Our Courses provide students with a plan of study to evaluate the material to be covered.
Everyone processes and learns new information in different ways. There are three main cognitive learning styles: visual, auditory, and kinesthetic. The common characteristics of each learning style listed below can help you understand how you learn and what methods of learning best fits you. Understanding how you learn can help maximize time you spend studying by incorporating different techniques to custom fit various subjects, concepts, and learning objectives. Each preferred learning style has methods that fit the different ways an individual may learn best.
• Uses visual objects such as graphs, charts, pictures, and seeing information
• Can read body language well and has a good perception of aesthetics
• Able to memorize and recall various information
• Tends to remember things that are written down
• Learns better in lectures by watching them
• Retains information through hearing and speaking
• Often prefers to be told how to do things and then summarizes the main points out loud to help with memorization
• Notices different aspects of speaking
• Often has talents in music and may concentrate better with soft music playing in the background
• Likes to use the hands-on approach to learn new material
• Is generally good in math and science
• Would rather demonstrate how to do something rather than verbally explain it
• Usually prefers group work more than others
Yoga & Pilates in Amateur & Professional Sport Buy
This course is open to sports coaches, pilates teachers, yoga instructors, physiotherpists, chiropractors, osteopaths, sports massage, dance teachers, exercise to music and fitness/games teachers, sports massage and all movement practitioners including holistic.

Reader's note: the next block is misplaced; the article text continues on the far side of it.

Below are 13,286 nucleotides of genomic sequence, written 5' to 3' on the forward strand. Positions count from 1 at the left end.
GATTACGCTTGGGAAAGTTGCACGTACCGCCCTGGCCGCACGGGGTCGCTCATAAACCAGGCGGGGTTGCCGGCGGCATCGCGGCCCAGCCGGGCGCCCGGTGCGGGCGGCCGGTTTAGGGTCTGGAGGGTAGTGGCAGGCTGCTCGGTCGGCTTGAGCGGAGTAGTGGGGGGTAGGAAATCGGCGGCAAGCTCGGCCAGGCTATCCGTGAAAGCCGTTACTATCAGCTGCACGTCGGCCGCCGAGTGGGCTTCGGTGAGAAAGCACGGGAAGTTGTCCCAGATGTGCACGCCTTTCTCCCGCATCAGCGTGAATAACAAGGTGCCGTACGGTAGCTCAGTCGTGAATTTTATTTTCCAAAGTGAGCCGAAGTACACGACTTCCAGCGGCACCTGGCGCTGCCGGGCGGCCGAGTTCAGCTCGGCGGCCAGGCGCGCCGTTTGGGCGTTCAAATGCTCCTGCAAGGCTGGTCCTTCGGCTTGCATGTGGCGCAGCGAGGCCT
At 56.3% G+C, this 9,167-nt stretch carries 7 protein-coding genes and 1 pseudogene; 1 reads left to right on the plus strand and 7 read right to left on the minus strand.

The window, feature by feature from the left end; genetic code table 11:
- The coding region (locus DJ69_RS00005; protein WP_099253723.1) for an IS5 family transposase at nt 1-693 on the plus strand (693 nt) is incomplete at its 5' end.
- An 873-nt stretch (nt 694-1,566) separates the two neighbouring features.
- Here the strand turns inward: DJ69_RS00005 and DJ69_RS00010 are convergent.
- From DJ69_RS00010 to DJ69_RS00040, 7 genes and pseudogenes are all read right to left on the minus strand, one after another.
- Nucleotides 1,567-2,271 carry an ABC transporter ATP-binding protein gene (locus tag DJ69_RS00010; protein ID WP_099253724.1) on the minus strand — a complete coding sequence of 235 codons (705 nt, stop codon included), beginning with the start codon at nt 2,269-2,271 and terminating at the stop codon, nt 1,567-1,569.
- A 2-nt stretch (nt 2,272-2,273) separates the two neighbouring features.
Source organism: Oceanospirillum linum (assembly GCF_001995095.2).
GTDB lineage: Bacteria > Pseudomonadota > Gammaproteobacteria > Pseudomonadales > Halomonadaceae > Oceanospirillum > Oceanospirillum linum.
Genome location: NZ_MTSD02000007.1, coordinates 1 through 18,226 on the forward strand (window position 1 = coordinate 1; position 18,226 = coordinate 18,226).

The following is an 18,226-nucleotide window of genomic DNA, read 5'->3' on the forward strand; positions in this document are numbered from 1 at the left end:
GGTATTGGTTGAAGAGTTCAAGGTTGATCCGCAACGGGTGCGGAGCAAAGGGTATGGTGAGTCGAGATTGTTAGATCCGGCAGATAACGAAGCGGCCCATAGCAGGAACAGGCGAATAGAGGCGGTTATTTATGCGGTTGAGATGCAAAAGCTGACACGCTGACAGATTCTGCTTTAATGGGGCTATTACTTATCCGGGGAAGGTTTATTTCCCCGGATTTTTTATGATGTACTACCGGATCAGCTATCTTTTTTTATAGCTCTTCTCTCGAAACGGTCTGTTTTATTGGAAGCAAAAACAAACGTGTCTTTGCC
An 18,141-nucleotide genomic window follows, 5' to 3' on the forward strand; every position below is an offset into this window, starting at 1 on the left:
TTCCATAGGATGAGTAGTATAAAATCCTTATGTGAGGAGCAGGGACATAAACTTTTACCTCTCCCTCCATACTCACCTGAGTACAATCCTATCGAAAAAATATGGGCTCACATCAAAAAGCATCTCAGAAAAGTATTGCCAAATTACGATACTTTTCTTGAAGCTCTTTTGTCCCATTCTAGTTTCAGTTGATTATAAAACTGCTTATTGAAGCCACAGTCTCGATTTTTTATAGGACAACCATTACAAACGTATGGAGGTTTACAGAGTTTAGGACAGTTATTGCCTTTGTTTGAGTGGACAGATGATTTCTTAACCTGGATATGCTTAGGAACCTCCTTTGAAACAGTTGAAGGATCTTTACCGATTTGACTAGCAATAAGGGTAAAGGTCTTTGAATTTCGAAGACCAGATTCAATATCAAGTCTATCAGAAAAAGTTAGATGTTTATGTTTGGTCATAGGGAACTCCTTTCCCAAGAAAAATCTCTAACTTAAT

YOGA ALLIANCE ACCREDITED
Playing sport and doing regular exercise is good for your health, but can sometimes result in injuries. “Each year 1-1.5 million people attend an A&E department in Britain due to a sporting injury” (Nicholl et al 1991 cited in Boyce and Quigley 2004)”. A substantial number of amateur sports athletes believe that the only treatment pathway available for them to get pain relief and advice is to attend A&E (Grimble et al, 1993) leading to approximately 5,600 a day Accident and Emergency (A&E) department attendances within the UK for sports related injuries (Cook et al, 2003). According to Falvey et al (2009) this accounts for the majority of the workload of an A&E department, with the highest number of attendances being on Monday as a result of weekend sports fixtures.
Sports injuries can be caused by:
Almost any part of the body can be injured, including the muscles, bones, joints and connective tissues (tendons and ligaments). The ankles and knees are some of the most commonly affected areas.
Some of the sports that we will cover are:
Aims: Whilst prevention of injury is certainly desirable, the reality that athletes will be injured is part of sport participation. Thus, the sport rehabilitator or movement practitioner must always be prepared to administer the care for which they are trained. The aim of this unit is to provide learners with an overview of injury prevention and prehabilitation using Yoga/Pilates and functional movement.